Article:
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Title: Waterless TiO{sub 2} atomic layer deposition using titanium tetrachloride and titanium tetraisopropoxide

The surface chemistry for TiO{sub 2} atomic layer deposition (ALD) typically utilizes water or other oxidants that can oxidize underlying substrates such as magnetic disks or semiconductors. To avoid this oxidation, waterless or oxidant-free surface chemistry can be used that involves titanium halides and titanium alkoxides. In this study, waterless TiO{sub 2} ALD was accomplished using titanium tetrachloride (TiCl{sub 4}) and titanium tetraisopropoxide (TTIP). In situ transmission Fourier transform infrared (FTIR) studies were employed to study the surface species and the reactions during waterless TiO{sub 2} ALD. At low temperatures between 125 and 225  °C, the FTIR absorbance spectra revealed that the isopropoxide species remained on the surface after TTIP exposures. The TiCl{sub 4} exposures then removed the isopropoxide species and deposited additional titanium species. At high temperatures between 250 and 300  °C, the isopropoxide species were converted to hydroxyl species by β-hydride elimination. The observation of propene gaseous reaction product by quadrupole mass spectrometry (QMS) confirmed the β-hydride elimination reaction pathway. The TiCl{sub 4} exposures then easily reacted with the hydroxyl species. QMS studies also observed the 2-chloropropane and HCl gaseous reaction products and monitored the self-limiting nature of the TTIP reaction. Additional studies examined the waterless TiO{sub 2} ALD growthmore » at low and high temperature. Quartz crystal microbalance measurements observed growth rates of ∼3 ng/cm{sup 2} at a low temperature of 150  °C. Much higher growth rates of ∼15 ng/cm{sup 2} were measured at a higher temperature of 250  °C under similar reaction conditions. X-ray reflectivity analysis measured a growth rate of 0.55 ± 0.05 Å/cycle at 250  °C. X-ray photoelectron depth-profile studies showed that the TiO{sub 2} films contained low Cl concentrations <1 at. %. This waterless TiO{sub 2} ALD process using TiCl{sub 4} and TTIP should be valuable to prevent substrate oxidation during TiO{sub 2} ALD on oxygen-sensitive substrates.« less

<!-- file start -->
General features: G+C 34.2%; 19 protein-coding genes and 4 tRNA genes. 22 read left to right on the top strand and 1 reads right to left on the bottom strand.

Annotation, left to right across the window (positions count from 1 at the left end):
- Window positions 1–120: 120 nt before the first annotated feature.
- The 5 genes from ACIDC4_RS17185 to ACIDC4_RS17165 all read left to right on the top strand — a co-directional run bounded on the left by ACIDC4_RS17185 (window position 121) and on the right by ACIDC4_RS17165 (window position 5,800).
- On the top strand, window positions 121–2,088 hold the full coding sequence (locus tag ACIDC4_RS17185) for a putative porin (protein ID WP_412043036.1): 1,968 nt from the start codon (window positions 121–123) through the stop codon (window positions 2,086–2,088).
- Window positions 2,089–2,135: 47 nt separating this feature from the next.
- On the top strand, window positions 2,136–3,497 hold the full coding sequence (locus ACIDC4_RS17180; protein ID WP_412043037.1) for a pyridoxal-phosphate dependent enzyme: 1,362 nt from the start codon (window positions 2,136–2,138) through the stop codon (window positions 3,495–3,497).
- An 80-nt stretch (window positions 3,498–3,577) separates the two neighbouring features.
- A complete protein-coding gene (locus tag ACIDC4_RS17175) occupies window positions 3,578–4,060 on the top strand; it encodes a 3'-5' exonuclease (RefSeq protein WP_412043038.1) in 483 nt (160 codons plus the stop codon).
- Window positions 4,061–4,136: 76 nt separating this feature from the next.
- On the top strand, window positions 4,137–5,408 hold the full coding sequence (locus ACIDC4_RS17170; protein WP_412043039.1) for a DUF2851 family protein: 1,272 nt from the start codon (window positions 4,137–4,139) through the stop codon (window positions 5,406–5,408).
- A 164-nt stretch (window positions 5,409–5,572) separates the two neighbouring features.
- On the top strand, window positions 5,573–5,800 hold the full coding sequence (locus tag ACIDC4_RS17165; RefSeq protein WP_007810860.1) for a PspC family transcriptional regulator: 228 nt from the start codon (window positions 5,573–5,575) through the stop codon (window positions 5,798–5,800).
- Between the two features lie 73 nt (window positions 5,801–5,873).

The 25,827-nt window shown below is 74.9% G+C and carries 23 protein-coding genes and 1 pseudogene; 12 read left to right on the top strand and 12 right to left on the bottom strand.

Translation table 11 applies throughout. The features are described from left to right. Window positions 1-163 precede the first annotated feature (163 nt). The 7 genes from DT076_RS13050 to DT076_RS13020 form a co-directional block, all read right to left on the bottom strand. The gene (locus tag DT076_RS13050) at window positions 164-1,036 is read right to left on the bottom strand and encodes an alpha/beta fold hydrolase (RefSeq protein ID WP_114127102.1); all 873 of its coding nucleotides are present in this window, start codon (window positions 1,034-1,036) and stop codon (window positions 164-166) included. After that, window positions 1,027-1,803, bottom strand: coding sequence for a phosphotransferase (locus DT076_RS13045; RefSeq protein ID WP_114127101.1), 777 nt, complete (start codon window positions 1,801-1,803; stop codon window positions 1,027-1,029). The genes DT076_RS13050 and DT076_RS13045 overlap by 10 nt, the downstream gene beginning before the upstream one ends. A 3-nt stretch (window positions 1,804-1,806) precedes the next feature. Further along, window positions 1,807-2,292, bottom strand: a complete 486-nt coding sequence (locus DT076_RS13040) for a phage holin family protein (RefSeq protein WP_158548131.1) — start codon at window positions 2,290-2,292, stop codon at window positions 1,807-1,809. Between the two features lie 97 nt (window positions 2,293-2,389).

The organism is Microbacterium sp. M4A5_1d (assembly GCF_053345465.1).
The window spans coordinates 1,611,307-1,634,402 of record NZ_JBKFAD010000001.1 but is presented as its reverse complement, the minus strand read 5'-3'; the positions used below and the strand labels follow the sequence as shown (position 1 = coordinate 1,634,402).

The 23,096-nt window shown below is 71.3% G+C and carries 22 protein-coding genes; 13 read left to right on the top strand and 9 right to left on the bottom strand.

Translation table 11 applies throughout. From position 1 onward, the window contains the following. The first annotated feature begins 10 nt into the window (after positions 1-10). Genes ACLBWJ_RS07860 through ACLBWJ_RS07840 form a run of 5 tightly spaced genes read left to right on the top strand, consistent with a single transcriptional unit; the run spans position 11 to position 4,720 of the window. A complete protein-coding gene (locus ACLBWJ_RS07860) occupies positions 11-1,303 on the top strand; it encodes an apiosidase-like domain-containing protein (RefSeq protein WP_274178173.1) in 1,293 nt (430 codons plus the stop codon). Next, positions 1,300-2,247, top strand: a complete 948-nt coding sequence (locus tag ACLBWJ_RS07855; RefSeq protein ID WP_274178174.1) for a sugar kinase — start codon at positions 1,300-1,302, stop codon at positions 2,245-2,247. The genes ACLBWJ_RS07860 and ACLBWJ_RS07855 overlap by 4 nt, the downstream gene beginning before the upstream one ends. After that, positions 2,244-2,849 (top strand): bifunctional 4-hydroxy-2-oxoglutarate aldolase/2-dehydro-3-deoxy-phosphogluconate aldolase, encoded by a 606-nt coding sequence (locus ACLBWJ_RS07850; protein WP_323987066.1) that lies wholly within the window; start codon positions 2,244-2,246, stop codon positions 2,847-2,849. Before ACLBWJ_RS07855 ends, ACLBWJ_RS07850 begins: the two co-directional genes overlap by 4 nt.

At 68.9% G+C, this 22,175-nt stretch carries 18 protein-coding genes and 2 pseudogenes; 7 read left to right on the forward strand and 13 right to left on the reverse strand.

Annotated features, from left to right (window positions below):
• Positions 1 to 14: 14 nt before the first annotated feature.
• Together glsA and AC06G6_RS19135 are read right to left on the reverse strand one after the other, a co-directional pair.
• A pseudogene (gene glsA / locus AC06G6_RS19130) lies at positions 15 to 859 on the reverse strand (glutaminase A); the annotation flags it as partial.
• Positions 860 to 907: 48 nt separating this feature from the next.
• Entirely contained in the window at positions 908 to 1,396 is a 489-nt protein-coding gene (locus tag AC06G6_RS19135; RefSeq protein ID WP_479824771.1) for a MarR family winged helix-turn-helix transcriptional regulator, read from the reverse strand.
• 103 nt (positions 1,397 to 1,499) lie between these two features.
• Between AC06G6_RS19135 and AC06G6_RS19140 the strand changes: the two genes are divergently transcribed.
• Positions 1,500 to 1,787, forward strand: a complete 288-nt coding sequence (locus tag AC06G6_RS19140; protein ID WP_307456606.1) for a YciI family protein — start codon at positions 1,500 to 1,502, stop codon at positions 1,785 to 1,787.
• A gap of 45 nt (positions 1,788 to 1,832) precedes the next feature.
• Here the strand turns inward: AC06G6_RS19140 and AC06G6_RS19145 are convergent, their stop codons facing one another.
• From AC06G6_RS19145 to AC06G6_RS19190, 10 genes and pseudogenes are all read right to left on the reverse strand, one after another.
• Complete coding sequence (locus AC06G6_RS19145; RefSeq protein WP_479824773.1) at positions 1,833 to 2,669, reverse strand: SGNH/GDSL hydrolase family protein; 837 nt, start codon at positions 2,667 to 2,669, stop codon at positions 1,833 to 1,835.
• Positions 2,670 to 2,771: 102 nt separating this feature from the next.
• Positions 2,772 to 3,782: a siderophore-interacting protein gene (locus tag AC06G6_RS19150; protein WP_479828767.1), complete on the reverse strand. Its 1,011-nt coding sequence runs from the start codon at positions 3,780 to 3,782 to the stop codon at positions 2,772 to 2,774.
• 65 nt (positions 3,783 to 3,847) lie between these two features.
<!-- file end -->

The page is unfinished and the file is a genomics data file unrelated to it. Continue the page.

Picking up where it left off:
Authors:
; ;  [1] ;  [2] ;  [3]
  1. Department of Chemistry and Biochemistry, University of Colorado, Boulder, Colorado 80309-0215 (United States)
  2. Department of Chemical and Biological Engineering, University of Colorado, Boulder, Colorado 80309-0424 (United States)
  3. Department of Chemistry and Biochemistry, University of Colorado, Boulder, Colorado 80309-0215 and Department of Mechanical Engineering, University of Colorado, Boulder, Colorado 80309-0427. (United States)
Publication Date:
OSTI Identifier:
22258680
Resource Type:
Journal Article
Resource Relation:
Journal Name: Journal of Vacuum Science and Technology. A, Vacuum, Surfaces and Films; Journal Volume: 32; Journal Issue: 1; Other Information: (c) 2014 American Vacuum Society; Country of input: International Atomic Energy Agency (IAEA)
Country of Publication:
United States
Language:
English
Subject:
75 CONDENSED MATTER PHYSICS, SUPERCONDUCTIVITY AND SUPERFLUIDITY; DEPOSITION; FOURIER TRANSFORMATION; HYDRIDES; HYDROCHLORIC ACID; HYDROXIDES; INFRARED SPECTRA; MAGNETIC DISKS; MASS SPECTROSCOPY; MICROBALANCES; OXIDATION; PROPYLENE; QUARTZ; SEMICONDUCTOR MATERIALS; SUBSTRATES; SURFACES; TEMPERATURE RANGE 0065-0273 K; TEMPERATURE RANGE 0400-1000 K; TITANIUM CHLORIDES; TITANIUM OXIDES; X RADIATION